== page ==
Do any of the posted answers take account of the planet's inertia?
I'm certainly NOT about to be the first poster to say that the Earth does accelerate towards us. Because plenty of the previous posters have said exactly that, while mentioning that in practice the effect would be too small to notice or to measure.
I am going to complain about the answer that the Moon can accelerate toward the Earth, because it is fairly widely known that the Moon is in orbit, and as frame-dragging effects caused by the Earth's gravitational field accelerate any orbiting object, that effect causes the Moon to move away from the Earth at a continuously accelerating rate, which I have a memory from childhood of being a rate of approx one inch per century (or metric equivalent).
If it were in a retrograde orbit, it would at least be capable of decreasing its distance from the Earth over time, since then the frame-dragging effect would be decelerating it, instead of accelerating it.
My actual answer is more down-to-earth -- :)
Since the Earth has a large mass, and since one fairly well established property of mass is inertia, I'm willing to go half-way, and say that the Earth doesn't accelerate toward us: because it doesn't move at all. If I perform the jumping experiment (with a mass of 180 lbs x 1), or even if I get all the men in China to (180 lbs x 1 billion), the Earth is held in place in spacetime by the inertia associated with its mass.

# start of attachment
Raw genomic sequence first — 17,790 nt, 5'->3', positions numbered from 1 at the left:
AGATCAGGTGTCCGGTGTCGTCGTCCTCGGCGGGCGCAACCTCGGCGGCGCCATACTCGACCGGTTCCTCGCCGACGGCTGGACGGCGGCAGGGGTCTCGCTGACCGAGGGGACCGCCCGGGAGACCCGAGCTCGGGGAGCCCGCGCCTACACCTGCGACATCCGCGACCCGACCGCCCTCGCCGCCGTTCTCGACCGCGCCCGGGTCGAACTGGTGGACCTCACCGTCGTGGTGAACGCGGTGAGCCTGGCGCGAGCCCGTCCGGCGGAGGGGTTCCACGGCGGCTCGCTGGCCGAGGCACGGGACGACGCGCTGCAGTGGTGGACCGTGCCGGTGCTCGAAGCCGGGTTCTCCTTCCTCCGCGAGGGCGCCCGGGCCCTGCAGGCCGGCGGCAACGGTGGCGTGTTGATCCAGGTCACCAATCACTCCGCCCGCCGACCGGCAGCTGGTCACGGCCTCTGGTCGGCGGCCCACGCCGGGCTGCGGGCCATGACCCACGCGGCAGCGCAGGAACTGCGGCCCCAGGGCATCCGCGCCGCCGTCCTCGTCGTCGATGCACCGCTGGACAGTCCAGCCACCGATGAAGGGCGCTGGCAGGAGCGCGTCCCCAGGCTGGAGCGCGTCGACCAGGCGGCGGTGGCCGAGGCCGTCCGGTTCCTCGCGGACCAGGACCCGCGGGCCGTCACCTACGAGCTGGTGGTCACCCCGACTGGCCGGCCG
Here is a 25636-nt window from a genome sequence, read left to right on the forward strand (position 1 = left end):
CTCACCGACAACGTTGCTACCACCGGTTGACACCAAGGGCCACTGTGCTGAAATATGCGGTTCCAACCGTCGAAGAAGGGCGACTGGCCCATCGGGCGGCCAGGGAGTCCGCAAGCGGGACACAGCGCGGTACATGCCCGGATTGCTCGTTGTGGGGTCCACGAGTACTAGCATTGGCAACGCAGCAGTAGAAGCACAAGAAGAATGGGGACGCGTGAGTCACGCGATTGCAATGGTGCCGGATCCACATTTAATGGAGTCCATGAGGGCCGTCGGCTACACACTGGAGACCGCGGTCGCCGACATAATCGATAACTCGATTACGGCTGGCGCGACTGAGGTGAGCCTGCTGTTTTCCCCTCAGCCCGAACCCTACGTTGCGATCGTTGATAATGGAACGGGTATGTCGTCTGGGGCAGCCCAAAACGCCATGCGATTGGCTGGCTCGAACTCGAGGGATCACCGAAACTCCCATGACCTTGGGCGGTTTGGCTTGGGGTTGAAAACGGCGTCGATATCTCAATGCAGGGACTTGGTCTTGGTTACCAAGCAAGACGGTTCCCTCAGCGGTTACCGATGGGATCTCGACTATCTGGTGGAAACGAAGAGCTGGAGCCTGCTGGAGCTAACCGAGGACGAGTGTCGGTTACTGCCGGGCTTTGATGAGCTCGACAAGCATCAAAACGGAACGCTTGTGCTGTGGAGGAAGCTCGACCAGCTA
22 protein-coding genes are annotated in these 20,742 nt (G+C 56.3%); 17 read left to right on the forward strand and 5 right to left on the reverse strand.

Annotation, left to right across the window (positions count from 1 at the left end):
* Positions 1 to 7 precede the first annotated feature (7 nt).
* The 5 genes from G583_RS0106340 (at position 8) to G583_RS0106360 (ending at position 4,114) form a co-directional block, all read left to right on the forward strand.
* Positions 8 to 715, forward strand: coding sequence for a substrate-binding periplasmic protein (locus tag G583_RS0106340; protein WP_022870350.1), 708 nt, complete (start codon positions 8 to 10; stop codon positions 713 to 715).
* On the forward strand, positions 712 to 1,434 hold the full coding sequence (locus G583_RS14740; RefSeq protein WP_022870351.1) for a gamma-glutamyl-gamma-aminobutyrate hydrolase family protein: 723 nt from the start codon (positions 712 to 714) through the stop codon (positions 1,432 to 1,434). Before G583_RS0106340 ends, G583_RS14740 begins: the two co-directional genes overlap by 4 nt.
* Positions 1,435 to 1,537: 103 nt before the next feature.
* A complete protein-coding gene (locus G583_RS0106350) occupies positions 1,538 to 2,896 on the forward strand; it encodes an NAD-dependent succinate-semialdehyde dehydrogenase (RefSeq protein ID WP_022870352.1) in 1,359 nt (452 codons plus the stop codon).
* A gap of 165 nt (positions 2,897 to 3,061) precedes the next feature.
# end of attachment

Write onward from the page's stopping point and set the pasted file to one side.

It's approximately equivalent to throwing a tennis ball at an approaching freight train and expecting to derail it, or to halt or delay the train, even temporarily: mathematically, a calculation might be done that demonstrates there is a calculable effect (as some on here have done); but such calculations tend to ignore the inertial component (quite large, for a body of planetary mass).
If I had some significant fraction of the mass of the Moon, and then jumped, I might reasonably expect that a measurable effect would result. But the Earth is massive enough for its position to remain unaffected below a limit determined by Kepler's laws of planetary motion.
Again, I have a memory about Newtonian conservation of momentum, but which I suspect won't apply within a closed system: me plus the Earth.
But in relation to does the Earth accelerate towards the Moon, well the answer is it does! Well, it does in part, at least. It's called the tide, and at any point on the Earth's equator that has open sea, you'll experience high tide once a day when the Moon is more or less overhead.
This is due to planetary inertia! If the Earth had no inertial component to its mass, when the tidewater moved 4 ft closer to the Moon at local noon, so would the Earth: in that case you would not notice a change in the tidal level, because both ocean and seashore would have moved by an equivalent amount.
The fact that you do notice the tide rising and falling each day is a proof of the existence of inertia (the Earth has it, so the seashore has it), but the sea has very much less of it.